The following post is written by Bill Levin, my friend and former colleague from the Office of Legal Counsel. He has written in this space before.
With fewer than 50 days to the start of the Democratic convention, the legal and political peril of Hillary Clinton has reached its climatic phase. Her career has come full circle, from a staffer in the Watergate proceedings to the lead in Emailgate, with two presidencies in the balance.
Prior to the recent State Department IG Report, it was widely believed that Mrs. Clinton could weather the storm. The FBI has avoided official comment, except to call the process an investigation and not an invented “security review.” Only in the last week has the White House acknowledged the obvious, that it is a “criminal investigation.” Major leaks are now appearing daily—CIA operatives may have been named and the emails contained highly classified discussions of drone strikes in Pakistan.
With the absence of rebuttal as a license, Mrs. Clinton spins excuses. The serial misstatements have been disseminated by a willing press for more than a year. It was for convenience. It was permitted. It was legally allowed. They were not marked. And the latest, and weakest, post-IG Report: It was done before so I thought it was allowed.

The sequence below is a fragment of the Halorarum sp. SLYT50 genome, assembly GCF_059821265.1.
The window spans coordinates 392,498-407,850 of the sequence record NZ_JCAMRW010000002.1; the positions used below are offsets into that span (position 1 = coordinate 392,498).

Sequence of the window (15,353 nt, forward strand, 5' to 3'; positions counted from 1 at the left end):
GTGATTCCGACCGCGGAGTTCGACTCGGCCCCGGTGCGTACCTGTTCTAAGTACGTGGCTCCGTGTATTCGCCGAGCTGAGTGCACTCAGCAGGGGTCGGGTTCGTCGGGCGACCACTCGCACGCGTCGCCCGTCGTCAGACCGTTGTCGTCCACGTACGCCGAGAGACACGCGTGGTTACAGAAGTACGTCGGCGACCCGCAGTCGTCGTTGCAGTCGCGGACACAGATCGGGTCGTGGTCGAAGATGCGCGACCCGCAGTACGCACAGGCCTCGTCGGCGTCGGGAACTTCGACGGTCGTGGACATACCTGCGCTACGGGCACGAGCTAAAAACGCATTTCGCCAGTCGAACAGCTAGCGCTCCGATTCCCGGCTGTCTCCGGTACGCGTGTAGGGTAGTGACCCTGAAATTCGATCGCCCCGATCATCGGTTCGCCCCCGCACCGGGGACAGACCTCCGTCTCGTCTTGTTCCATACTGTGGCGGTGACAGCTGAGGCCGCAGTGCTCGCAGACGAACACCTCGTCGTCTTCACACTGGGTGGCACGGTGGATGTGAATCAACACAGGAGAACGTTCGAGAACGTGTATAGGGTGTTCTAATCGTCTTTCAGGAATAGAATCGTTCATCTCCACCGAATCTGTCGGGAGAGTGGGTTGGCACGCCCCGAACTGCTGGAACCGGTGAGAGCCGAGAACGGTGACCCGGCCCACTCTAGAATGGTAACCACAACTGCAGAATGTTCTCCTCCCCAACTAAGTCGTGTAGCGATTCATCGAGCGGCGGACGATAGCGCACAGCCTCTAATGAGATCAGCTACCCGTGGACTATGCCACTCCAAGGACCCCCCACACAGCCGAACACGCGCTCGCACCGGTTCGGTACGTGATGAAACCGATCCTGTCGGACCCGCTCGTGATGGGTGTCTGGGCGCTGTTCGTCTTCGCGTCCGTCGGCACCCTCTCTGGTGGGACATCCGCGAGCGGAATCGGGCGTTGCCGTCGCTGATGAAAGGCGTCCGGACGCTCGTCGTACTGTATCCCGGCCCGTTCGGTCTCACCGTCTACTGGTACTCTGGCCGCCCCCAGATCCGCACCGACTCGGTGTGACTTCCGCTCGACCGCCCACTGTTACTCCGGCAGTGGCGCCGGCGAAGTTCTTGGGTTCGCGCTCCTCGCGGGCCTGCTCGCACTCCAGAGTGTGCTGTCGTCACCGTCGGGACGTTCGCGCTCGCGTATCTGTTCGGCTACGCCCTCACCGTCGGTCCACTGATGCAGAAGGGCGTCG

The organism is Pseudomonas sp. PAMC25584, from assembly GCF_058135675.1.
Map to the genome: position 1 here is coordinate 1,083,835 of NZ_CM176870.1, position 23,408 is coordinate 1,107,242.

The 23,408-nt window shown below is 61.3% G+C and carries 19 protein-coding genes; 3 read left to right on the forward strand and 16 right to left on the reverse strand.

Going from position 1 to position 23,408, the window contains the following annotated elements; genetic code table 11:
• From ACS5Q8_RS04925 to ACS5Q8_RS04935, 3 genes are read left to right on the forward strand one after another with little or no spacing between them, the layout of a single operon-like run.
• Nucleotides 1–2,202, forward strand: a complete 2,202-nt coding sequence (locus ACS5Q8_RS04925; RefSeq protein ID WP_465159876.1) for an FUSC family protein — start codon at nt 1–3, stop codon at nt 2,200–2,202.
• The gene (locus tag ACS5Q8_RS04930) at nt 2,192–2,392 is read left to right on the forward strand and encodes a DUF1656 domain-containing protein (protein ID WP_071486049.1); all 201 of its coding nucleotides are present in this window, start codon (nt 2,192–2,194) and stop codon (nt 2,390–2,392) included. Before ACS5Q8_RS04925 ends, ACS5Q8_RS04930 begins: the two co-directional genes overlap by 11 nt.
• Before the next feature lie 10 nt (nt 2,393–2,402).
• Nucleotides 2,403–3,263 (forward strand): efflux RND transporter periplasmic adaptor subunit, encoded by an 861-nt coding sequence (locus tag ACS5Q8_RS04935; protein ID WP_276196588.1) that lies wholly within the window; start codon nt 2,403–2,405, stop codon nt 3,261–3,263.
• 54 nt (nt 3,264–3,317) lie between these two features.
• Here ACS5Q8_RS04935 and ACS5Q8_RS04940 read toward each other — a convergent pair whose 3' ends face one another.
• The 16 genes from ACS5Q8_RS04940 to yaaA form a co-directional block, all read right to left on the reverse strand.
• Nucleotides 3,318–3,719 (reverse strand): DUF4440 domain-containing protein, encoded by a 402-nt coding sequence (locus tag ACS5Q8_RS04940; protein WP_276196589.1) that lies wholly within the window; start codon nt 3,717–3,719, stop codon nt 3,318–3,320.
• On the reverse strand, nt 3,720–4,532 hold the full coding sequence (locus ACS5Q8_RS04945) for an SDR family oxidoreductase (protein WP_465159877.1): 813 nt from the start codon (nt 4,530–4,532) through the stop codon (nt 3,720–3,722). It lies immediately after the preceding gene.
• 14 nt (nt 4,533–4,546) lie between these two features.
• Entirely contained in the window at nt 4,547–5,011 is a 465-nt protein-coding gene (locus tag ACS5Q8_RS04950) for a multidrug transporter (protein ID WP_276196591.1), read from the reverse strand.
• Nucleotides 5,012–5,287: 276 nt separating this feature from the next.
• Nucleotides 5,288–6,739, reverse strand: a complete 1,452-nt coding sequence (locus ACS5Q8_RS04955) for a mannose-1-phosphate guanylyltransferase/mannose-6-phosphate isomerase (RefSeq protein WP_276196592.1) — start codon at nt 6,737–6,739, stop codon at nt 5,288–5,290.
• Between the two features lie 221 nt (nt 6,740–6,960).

The IG Report demolishes the lies, from an unimpeachable source. As an Obama appointee, the Inspector General, Steve Linick, cannot be credibly depicted as a Kenneth Starr setting upon Mrs. Clinton from the vast right. Not that it has deterred Team Hillary from making the attempt. But the report has issued from the State Department itself. Hence the new damage.
The flaw in the report is structural. It lays out violation of policy. In the Clintonian universe, as executed by the press, an accusation short of criminality is a political free pass. Which brings matters to handicapping the indictment.
My expectation is that Director Comey of the FBI will seek a referral for indictment. This seems sensible given its extensive investigation, the IG factual record, and the potential connection to Clinton Foundation misdeeds.Plus, at least two individuals, Bryan Pagliano and the Romanian hacker, Guccifer—and likely more, including Cheryl Mills, and possibly other close aides—have been granted at least limited immunity.
In addition, the disclosure that highest national security secrets were compromised is uncontested, and there are multiple attempts to hack the server. These seem to invite action under the gross negligence or willful standard of the relevant criminal statutes. So the betting line has narrowed to whether DOJ leadership or the White House will approve an indictment.
The received wisdom is decidedly, and wisely, that no indictment will issue. President Obama has downplayed the scandal given that Mrs. Clinton is the standard bearer of his “legacy.” She will joylessly trudge to the nomination, in all but the most extreme conditions. Unless and until Democratic leaders perceive her as weakened beyond repair, the playbook is set.